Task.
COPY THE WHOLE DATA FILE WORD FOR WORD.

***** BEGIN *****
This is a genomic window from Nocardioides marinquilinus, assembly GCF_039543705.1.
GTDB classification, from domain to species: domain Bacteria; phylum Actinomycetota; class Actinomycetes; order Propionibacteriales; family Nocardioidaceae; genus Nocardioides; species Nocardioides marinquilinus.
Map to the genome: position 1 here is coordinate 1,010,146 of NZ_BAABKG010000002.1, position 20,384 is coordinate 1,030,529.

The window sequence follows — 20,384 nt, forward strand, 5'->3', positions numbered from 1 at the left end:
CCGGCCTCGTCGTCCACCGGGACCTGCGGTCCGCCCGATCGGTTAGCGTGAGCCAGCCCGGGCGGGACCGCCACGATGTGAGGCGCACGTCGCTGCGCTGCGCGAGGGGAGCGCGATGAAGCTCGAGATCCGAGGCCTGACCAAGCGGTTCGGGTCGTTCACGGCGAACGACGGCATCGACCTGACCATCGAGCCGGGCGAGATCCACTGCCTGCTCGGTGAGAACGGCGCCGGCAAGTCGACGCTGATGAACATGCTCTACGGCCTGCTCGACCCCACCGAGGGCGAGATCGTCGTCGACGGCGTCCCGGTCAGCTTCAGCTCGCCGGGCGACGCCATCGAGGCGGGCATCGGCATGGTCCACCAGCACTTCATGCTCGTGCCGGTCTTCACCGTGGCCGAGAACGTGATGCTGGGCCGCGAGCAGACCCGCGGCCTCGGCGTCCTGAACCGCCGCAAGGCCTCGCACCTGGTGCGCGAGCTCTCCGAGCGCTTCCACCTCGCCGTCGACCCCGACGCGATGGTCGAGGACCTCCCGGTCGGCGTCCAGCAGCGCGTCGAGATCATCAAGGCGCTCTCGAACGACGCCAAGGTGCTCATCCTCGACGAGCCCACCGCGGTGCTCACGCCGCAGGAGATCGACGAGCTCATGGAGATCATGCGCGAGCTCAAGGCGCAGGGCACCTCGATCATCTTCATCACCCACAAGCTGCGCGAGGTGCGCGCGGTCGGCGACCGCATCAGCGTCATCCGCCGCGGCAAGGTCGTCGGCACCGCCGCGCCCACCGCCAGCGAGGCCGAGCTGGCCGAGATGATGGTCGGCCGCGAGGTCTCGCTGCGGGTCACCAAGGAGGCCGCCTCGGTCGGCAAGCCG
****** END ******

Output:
This is a genomic window from Nocardioides marinquilinus, assembly GCF_039543705.1.
GTDB classification, from domain to species: domain Bacteria; phylum Actinomycetota; class Actinomycetes; order Propionibacteriales; family Nocardioidaceae; genus Nocardioides; species Nocardioides marinquilinus.
Map to the genome: position 1 here is coordinate 1,010,146 of NZ_BAABKG010000002.1, position 20,384 is coordinate 1,030,529.

The window sequence follows — 20,384 nt, forward strand, 5'->3', positions numbered from 1 at the left end:
CCGGCCTCGTCGTCCACCGGGACCTGCGGTCCGCCCGATCGGTTAGCGTGAGCCAGCCCGGGCGGGACCGCCACGATGTGAGGCGCACGTCGCTGCGCTGCGCGAGGGGAGCGCGATGAAGCTCGAGATCCGAGGCCTGACCAAGCGGTTCGGGTCGTTCACGGCGAACGACGGCATCGACCTGACCATCGAGCCGGGCGAGATCCACTGCCTGCTCGGTGAGAACGGCGCCGGCAAGTCGACGCTGATGAACATGCTCTACGGCCTGCTCGACCCCACCGAGGGCGAGATCGTCGTCGACGGCGTCCCGGTCAGCTTCAGCTCGCCGGGCGACGCCATCGAGGCGGGCATCGGCATGGTCCACCAGCACTTCATGCTCGTGCCGGTCTTCACCGTGGCCGAGAACGTGATGCTGGGCCGCGAGCAGACCCGCGGCCTCGGCGTCCTGAACCGCCGCAAGGCCTCGCACCTGGTGCGCGAGCTCTCCGAGCGCTTCCACCTCGCCGTCGACCCCGACGCGATGGTCGAGGACCTCCCGGTCGGCGTCCAGCAGCGCGTCGAGATCATCAAGGCGCTCTCGAACGACGCCAAGGTGCTCATCCTCGACGAGCCCACCGCGGTGCTCACGCCGCAGGAGATCGACGAGCTCATGGAGATCATGCGCGAGCTCAAGGCGCAGGGCACCTCGATCATCTTCATCACCCACAAGCTGCGCGAGGTGCGCGCGGTCGGCGACCGCATCAGCGTCATCCGCCGCGGCAAGGTCGTCGGCACCGCCGCGCCCACCGCCAGCGAGGCCGAGCTGGCCGAGATGATGGTCGGCCGCGAGGTCTCGCTGCGGGTCACCAAGGAGGCCGCCTCGGTCGGCAAGCCG